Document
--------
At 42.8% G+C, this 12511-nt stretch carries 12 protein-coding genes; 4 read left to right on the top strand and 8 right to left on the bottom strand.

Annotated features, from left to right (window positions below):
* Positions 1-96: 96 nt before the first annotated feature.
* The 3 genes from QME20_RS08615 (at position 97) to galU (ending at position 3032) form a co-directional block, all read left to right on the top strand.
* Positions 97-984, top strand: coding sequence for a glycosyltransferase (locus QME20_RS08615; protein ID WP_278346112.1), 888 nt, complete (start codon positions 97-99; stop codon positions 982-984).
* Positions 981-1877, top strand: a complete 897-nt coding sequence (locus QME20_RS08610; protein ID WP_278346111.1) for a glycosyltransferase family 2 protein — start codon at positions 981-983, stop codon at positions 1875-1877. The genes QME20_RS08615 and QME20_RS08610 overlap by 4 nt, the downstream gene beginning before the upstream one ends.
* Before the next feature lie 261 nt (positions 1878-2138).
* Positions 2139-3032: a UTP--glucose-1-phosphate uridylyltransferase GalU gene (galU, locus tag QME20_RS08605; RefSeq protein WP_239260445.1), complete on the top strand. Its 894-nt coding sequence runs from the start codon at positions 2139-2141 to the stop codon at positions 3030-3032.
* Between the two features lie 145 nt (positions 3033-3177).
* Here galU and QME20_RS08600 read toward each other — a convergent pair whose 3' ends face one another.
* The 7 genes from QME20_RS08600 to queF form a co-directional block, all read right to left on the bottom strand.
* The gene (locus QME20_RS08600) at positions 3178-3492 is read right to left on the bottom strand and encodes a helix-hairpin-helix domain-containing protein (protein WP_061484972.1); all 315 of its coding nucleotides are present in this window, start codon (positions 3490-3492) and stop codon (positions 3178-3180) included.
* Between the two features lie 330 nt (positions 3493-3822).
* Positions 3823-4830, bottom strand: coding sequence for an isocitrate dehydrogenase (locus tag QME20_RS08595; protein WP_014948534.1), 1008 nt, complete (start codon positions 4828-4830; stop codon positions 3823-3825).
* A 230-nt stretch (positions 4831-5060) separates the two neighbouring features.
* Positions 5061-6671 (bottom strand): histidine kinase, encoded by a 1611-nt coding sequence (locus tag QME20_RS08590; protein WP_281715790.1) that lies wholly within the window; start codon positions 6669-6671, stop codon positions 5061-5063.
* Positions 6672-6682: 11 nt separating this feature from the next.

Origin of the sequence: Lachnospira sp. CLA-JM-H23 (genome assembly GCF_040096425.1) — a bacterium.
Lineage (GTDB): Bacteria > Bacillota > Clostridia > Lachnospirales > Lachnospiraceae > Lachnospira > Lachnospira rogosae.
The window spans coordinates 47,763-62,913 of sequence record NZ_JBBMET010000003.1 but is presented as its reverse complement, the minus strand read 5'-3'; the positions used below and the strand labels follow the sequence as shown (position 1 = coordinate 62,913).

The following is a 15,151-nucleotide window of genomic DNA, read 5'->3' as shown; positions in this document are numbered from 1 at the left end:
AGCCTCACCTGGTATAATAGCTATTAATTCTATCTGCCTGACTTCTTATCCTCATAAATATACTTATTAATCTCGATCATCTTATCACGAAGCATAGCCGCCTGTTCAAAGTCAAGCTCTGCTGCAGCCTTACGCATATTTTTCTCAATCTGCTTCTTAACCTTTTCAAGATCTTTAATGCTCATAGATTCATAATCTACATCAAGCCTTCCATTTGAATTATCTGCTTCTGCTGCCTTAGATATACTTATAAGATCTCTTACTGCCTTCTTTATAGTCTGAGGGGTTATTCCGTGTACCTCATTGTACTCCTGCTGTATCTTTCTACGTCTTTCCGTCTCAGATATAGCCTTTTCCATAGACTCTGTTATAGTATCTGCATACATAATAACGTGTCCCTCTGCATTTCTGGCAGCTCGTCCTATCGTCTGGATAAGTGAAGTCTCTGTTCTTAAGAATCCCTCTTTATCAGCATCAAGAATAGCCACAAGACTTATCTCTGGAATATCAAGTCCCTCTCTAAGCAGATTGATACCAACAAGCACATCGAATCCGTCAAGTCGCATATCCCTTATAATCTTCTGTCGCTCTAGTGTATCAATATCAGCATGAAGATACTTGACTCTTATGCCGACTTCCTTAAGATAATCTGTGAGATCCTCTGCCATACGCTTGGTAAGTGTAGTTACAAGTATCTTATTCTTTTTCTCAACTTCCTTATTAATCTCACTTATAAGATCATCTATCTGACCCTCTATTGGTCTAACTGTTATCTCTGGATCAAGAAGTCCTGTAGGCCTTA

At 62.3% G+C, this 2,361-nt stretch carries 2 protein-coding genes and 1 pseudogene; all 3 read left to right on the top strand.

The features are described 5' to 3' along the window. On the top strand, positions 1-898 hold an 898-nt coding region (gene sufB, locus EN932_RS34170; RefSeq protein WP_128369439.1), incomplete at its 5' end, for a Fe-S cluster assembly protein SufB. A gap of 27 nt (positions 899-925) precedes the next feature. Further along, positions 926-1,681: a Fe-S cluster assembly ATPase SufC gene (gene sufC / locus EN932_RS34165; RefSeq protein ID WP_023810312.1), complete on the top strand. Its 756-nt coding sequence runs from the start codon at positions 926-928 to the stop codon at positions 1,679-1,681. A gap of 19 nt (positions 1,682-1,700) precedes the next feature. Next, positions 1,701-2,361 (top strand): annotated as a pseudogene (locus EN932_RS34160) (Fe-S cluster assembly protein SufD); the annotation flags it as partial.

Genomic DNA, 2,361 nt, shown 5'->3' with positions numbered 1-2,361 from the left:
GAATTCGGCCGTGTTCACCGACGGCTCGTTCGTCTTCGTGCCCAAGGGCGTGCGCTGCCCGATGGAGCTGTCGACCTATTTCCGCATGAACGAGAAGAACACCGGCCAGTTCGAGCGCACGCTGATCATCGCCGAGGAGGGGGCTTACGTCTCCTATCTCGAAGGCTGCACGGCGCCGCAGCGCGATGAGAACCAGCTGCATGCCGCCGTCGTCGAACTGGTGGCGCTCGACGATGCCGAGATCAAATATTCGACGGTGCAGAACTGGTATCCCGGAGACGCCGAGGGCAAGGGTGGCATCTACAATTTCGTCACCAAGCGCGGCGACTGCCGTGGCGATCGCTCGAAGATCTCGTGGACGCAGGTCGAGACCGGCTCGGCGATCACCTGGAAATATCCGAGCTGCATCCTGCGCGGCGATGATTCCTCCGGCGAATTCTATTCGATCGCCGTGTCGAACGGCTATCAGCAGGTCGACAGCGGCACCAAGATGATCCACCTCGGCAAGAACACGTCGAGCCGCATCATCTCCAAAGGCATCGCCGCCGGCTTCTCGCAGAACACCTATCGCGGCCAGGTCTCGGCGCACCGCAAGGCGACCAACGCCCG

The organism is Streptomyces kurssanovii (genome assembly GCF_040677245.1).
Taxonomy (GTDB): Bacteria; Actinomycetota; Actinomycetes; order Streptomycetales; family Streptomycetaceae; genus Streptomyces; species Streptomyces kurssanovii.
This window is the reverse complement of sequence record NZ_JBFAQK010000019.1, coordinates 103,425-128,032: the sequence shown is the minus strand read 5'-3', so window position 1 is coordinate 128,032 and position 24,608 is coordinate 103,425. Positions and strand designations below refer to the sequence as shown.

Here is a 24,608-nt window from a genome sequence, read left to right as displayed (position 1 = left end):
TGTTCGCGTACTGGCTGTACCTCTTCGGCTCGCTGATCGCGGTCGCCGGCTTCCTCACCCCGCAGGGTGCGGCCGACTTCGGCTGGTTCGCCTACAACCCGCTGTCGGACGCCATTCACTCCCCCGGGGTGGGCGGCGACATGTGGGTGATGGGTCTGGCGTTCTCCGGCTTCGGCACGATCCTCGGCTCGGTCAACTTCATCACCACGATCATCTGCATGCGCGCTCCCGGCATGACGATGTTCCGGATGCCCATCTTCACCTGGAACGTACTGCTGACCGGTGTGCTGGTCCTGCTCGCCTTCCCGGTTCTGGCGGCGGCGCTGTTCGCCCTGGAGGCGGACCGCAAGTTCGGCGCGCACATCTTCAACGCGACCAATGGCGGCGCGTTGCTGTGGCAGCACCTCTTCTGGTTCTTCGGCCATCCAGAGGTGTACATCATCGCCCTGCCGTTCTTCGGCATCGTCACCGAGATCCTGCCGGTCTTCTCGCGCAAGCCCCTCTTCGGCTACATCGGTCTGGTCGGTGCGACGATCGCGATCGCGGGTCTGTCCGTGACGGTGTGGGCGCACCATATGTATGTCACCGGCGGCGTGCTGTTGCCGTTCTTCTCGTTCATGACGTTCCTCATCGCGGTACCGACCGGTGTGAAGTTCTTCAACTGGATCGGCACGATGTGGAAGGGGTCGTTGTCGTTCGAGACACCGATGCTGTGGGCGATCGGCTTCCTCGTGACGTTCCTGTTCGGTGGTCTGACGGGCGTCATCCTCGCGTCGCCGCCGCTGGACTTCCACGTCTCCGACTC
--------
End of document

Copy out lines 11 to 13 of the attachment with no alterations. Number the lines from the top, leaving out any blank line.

* The 7 genes from QME20_RS08600 to queF form a co-directional block, all read right to left on the bottom strand.
* The gene (locus QME20_RS08600) at positions 3178-3492 is read right to left on the bottom strand and encodes a helix-hairpin-helix domain-containing protein (protein WP_061484972.1); all 315 of its coding nucleotides are present in this window, start codon (positions 3490-3492) and stop codon (positions 3178-3180) included.
* Between the two features lie 330 nt (positions 3493-3822).